- I am proposing to research uprisings demanding democratic reform in the Arab Spring.
- This is because I want to find out what explains empowerment of the middle- and working-class that allowed them to revolt against their authoritarian governments.
- In order to help my reader understand what discourse change empowered middle- and working-class people to effectively revolt against their authoritarian governments rather than succumbing to suppression.
How did it become possible for middle- and working-class people to influentially revolt against their authoritarian governments in the Arab Spring?
I’m analyzing two primary sources which represent a discourse analyzing what factors were represented to outsiders as emboldening Arab citizens to revolt against their government rather than succumbing to the suppression of their dictators. The object of inquiry, X, is the discourse regarding what motivated middle- and working-class citizens to stand up to their authoritarian governments. These two sources also represent how the discourse is broadcasted to outsiders from the conflict, making the actors contributing to the discourse empowering Arab Spring protesters foreign media and government documents.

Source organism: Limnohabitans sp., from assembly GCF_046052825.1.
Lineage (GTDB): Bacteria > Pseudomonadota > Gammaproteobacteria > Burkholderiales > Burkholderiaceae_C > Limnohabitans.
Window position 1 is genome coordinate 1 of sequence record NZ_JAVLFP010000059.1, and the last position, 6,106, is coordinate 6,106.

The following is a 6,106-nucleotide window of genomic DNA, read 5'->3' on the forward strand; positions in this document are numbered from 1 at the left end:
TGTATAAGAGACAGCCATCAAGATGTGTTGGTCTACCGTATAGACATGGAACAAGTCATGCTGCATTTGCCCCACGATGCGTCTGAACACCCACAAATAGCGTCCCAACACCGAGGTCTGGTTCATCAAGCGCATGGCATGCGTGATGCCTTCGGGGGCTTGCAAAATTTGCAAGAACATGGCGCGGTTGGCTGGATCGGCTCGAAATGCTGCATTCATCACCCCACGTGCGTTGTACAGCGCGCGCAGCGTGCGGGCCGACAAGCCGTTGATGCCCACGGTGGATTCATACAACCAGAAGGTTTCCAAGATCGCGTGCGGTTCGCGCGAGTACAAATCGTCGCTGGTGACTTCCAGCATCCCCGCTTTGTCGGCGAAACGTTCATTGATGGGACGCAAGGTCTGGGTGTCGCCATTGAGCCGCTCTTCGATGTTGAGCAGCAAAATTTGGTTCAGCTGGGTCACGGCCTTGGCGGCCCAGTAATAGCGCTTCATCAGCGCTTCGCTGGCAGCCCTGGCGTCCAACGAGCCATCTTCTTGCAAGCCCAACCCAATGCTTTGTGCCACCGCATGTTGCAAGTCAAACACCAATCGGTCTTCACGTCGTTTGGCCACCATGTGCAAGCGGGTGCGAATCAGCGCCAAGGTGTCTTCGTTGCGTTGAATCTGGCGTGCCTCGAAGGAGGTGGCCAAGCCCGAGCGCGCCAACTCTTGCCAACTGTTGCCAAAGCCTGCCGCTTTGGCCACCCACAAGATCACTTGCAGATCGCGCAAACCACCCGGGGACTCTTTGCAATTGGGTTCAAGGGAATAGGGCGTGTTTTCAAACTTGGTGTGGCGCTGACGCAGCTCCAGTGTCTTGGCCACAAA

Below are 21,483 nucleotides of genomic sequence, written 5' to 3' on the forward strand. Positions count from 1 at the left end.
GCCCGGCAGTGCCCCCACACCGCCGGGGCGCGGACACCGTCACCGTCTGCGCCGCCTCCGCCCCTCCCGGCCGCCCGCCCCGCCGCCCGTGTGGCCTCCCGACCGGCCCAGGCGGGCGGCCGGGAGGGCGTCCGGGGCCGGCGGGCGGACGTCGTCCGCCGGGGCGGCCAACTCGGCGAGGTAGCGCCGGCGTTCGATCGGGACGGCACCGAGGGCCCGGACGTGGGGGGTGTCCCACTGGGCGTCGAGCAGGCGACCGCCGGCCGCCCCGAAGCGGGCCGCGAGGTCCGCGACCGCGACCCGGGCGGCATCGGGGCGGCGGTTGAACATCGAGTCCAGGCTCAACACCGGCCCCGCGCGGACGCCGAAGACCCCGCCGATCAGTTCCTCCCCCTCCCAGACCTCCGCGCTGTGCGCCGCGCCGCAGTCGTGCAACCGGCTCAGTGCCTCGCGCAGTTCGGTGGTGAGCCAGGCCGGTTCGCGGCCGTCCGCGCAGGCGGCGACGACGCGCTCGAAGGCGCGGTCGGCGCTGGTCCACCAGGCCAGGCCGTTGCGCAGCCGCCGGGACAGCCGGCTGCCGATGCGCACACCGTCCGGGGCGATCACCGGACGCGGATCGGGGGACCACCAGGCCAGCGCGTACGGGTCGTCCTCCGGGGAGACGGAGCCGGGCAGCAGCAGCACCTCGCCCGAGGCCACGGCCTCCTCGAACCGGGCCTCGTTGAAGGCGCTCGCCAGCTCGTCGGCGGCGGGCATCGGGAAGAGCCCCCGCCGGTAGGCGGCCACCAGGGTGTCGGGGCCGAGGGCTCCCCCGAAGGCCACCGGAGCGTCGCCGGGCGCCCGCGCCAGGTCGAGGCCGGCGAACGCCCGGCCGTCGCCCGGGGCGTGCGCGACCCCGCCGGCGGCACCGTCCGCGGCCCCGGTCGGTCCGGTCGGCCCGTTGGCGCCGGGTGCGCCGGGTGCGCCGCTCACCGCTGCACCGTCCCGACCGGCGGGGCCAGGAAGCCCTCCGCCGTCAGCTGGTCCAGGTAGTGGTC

The first is a speech given by Barack Obama, who was President of the United States during the Arab Spring. It details the events that have occurred within all the countries affected by the regional chain of uprisings. It firstly creates an image of the Arab citizens protesting as change-makers for good who are motivated by their frustration, explaining Tunisia’s revolutionary beginnings as an emotional exodus: “that vendor’s act of desperation tapped into the frustration felt throughout the country.” This speech was given soon after the assassination of Osama Bin Laden through a US operation, so President Obama’s words were observed by many Americans and foreigners observing the conflict, and therefore interact with outside perspectives of the Arab Spring as well as other texts promoting an image of protesters.
Second is an article published by The Washington Post in the midst of the Arab Spring which includes interviews from demonstrators in Syria to explain what motivates them. A Syrian student emphasizes that the demonstrations are secular and the protestors are “moved by freedom, by our sense of humanity.” This text represents the discourse about the character of protesters to outsiders of the protests, while also interacting with a discourse being pushed by the Arab authoritarian governments being revolted against which claims the protests are being religiously motivated.
 Tara Bahrampour. “Inspired by Neighbors and Technology, Syrians Join in Revolution,” The Washington Post. 16 April 2011, https://www.washingtonpost.com/world/inspired-by-neighbors-and-technology-syrians-join-in-revolution/2011/04/16/AF3JPjqD_story.html.